David Sloan Wilson, SUNY Distinguished Professor of Biology and Anthropology at Binghamton University, will present the annual Jack and Pat Bryan Life Sciences Lecture. Wilson, an evolutionary biologist, will deliver a public lecture on the application of evolutionary concepts to “all aspects of humanity”.
Wilson will deliver a public lecture, “The New Social Darwinism” Wednesday, April 13 in Life Science Complex room 001 at 4 p.m. A reception will follow immediately in the Lundgren Room (106 LSC), where attendees will have the opportunity to speak with Wilson. He will also deliver a second lecture, “Multilevel Selection Theory for the 21st Century,” also on April 13, in the Lundgren Room at noon. Both lectures are free and open to the public.
Wilson’s research uses evolutionary theory to investigate biological topics, including foraging behavior, altruism and the nature of individual differences. He explores these questions in subjects as diverse as microbes, insects and humans.
Wilson engages in multiple endeavors to apply evolutionary theory to concepts outside biology as well. At Binghamton University, he directs EvoS, an interdisciplinary evolutionary studies program featuring involvement from the humanities, life sciences, economics and engineering.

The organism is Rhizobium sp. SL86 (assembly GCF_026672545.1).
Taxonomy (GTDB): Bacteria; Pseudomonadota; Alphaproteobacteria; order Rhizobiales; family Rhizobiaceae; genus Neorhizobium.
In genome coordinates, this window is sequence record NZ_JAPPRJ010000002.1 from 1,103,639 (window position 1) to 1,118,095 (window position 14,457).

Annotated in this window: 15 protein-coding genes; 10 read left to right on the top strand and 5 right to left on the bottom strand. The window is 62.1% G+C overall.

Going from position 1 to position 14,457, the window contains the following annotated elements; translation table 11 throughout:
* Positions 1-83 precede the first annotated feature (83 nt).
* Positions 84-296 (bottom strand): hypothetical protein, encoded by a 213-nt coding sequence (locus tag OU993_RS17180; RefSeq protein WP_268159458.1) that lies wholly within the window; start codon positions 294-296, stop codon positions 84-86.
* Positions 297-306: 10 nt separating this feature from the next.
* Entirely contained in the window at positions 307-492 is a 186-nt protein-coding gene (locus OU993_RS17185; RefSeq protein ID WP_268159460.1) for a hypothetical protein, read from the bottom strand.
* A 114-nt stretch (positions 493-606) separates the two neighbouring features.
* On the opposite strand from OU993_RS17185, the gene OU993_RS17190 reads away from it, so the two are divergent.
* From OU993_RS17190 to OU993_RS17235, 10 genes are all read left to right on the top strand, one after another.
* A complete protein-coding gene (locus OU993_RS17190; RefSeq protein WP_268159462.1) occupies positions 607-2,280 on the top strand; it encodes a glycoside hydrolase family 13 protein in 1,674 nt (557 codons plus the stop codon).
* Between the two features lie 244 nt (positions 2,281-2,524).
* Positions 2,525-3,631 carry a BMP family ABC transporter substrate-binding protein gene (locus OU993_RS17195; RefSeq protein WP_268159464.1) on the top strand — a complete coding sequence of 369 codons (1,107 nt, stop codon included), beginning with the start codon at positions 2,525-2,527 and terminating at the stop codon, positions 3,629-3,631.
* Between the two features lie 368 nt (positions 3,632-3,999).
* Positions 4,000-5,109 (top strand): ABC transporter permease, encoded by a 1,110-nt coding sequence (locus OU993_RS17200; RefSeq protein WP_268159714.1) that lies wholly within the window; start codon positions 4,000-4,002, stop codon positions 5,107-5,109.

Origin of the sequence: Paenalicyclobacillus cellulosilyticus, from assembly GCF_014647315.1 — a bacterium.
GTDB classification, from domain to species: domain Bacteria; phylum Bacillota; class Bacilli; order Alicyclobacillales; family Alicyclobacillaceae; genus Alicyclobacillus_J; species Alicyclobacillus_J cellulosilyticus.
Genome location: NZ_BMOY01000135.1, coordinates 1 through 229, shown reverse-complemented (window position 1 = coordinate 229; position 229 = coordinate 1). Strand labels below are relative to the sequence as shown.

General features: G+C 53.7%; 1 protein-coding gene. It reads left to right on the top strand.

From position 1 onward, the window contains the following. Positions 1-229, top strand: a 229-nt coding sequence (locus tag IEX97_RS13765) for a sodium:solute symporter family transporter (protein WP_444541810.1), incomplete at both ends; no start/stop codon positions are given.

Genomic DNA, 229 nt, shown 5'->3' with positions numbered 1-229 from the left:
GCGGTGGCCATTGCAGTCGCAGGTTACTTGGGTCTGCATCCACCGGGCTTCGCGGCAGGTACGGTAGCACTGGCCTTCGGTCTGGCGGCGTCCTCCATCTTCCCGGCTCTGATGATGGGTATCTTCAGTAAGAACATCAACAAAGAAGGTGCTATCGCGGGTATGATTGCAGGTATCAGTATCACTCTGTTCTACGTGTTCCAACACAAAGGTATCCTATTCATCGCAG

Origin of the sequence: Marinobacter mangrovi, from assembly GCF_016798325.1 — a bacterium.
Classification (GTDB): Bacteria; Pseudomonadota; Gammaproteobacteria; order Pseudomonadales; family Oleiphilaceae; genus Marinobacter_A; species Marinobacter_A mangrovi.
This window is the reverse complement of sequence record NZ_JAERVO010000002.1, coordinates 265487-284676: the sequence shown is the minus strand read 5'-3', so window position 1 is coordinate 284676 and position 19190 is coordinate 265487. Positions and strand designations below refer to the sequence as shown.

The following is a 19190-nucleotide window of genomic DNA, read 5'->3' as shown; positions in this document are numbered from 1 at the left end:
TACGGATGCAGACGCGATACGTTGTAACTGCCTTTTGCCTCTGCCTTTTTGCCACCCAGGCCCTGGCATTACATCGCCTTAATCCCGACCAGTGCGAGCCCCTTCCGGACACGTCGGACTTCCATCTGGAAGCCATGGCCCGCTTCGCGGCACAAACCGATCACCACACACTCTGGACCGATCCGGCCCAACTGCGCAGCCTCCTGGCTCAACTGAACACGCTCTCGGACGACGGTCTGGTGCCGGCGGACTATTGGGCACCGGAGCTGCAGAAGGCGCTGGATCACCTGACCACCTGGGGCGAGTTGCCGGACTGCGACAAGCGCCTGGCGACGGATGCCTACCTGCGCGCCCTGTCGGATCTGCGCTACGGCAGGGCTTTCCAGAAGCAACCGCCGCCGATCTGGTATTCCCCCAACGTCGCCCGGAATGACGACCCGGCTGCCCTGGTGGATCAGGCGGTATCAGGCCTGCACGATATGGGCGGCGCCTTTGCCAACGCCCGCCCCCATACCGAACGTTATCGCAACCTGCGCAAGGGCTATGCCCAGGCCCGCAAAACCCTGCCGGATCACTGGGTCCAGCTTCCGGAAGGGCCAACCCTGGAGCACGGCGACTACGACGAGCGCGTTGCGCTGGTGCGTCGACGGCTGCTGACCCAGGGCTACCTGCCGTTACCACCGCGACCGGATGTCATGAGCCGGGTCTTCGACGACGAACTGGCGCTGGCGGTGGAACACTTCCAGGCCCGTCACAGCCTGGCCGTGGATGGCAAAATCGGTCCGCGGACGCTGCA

Wilson is also the president of the Evolution Institute, a think tank providing public policy insight from an evolutionary science perspective. The institute formulates recommendations for real-world policy challenges in addition to suggestions for policy concerning basic scientific research.
A prolific author, Wilson’s most recent book is titled “Does Altruism Exist? Culture, Genes, and the Welfare of Others.” In it, he explores the presence and function of altruism in nature, as well as in human societies.
The lectures are co-presented by the Biology Graduate Student Organization and the Department of Biology. Wilson’s visit and lectures are made possible by a generous gift from Pat Bryan in memory of her husband, Jack, a longtime member of the department’s faculty who was deeply committed to graduate education and research.